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 British Rave Boom 

MDMA and dancing became popular in the British nightlife scene from 1987 onwards, after the first DJs, inspired by their experiences in Ibiza, began to promote MDMA. In 1988, the ‘rave scene’ in the UK grew larger and generated some public controversy. After initially positive press coverage, the scene changed dramatically to a much more hostile social and political response, especially after reports of deaths related to MDMA at dance parties. Accustomed to the demonization of drugs, British society quickly tabooed Ecstasy and introduced special police units and laws to combat this new social menace. Nevertheless, the British rave scene became the largest worldwide and pioneered musical styles and party formats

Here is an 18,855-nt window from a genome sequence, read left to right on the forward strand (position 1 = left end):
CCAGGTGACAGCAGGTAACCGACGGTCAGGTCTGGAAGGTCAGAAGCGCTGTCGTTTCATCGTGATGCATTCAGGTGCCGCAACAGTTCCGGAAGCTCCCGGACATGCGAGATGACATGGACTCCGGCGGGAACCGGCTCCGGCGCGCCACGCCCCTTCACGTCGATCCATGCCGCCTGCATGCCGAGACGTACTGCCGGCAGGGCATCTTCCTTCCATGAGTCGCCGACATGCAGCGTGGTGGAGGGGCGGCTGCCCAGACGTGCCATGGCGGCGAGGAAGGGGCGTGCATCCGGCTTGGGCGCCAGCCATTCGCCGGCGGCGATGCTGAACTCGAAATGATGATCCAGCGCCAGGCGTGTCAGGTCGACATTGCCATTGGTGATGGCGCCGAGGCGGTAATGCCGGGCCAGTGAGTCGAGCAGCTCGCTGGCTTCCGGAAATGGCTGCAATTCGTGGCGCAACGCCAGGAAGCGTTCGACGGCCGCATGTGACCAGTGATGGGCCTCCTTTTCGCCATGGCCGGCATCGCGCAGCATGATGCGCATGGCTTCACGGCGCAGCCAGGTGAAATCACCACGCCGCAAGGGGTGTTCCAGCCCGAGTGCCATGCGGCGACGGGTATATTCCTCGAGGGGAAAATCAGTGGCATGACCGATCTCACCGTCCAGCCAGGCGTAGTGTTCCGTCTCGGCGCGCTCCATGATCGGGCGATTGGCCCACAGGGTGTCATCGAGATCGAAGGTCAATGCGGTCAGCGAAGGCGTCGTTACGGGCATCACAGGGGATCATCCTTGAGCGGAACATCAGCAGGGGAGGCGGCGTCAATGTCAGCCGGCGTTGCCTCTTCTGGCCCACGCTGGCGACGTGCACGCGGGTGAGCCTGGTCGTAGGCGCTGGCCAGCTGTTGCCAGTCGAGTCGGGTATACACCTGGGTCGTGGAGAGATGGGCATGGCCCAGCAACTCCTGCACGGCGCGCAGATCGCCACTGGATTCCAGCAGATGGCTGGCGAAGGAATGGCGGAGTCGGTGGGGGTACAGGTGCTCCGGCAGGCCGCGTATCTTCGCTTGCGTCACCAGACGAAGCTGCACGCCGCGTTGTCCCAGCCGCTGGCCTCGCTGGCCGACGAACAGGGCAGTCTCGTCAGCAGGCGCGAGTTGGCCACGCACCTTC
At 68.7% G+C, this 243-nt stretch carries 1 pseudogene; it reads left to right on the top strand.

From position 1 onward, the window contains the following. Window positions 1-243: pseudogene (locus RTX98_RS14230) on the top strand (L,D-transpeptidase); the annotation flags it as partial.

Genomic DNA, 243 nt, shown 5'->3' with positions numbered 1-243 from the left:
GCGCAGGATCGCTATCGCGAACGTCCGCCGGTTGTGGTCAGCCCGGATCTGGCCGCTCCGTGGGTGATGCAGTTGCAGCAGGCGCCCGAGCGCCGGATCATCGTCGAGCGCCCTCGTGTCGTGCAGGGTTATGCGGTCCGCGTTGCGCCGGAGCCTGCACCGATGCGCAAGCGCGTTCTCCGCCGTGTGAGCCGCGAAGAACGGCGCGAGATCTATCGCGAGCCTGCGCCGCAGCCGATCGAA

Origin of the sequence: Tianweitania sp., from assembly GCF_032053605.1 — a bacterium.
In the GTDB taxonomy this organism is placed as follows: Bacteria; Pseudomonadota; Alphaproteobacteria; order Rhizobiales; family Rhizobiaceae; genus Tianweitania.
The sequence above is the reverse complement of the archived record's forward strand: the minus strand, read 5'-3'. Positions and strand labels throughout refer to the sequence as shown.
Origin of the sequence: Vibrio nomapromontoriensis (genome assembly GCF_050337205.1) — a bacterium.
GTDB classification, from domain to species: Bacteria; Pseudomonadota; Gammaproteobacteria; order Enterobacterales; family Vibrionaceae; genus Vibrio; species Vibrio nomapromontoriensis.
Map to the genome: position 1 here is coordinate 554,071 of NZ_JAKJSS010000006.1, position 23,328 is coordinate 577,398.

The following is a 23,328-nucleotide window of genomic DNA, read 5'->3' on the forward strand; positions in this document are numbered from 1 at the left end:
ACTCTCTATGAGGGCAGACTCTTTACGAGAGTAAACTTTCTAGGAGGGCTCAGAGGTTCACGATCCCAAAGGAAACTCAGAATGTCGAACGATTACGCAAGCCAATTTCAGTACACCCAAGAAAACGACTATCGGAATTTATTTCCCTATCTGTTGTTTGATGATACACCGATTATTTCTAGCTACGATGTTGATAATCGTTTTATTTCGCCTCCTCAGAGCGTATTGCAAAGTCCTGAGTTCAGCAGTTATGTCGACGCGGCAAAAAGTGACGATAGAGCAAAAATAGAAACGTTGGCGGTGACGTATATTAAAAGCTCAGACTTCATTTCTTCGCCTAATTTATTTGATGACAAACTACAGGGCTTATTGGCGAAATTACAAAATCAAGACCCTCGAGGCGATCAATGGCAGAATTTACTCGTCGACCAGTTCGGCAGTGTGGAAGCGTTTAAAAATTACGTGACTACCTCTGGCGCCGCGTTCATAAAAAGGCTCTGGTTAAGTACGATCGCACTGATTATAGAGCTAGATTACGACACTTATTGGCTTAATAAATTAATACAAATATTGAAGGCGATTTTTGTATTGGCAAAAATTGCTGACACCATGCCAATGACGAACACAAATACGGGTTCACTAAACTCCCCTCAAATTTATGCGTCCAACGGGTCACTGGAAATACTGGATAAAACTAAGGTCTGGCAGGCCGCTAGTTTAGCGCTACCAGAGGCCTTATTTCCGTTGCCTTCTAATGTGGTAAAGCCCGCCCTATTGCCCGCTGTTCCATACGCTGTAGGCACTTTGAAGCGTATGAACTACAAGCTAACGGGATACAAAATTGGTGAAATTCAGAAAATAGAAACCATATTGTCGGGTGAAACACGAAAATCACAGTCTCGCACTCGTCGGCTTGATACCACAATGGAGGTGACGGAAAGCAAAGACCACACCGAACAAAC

Soft Cell brought pills to the UK to spread the joy for a small, select, circle of people for the next few years. Two of the ensuing decade’s biggest pop stars, Boy George and George Michael, were experimenting with the drug long before its boom and supposed impact on British music (although it would take Michael several years before he made his acid house pop banger “Freedom! ’90”). Notable shipments began coming in by 1985. That same year, the first British article on the drug appeared in The Face and clubs like Taboo became E hotspots. In 1986, the UK hit peak E discovery, as DJs came back from Ibiza with tales, tunes and tablets. Club culture, then, exploded hand-in-hand with ecstasy.

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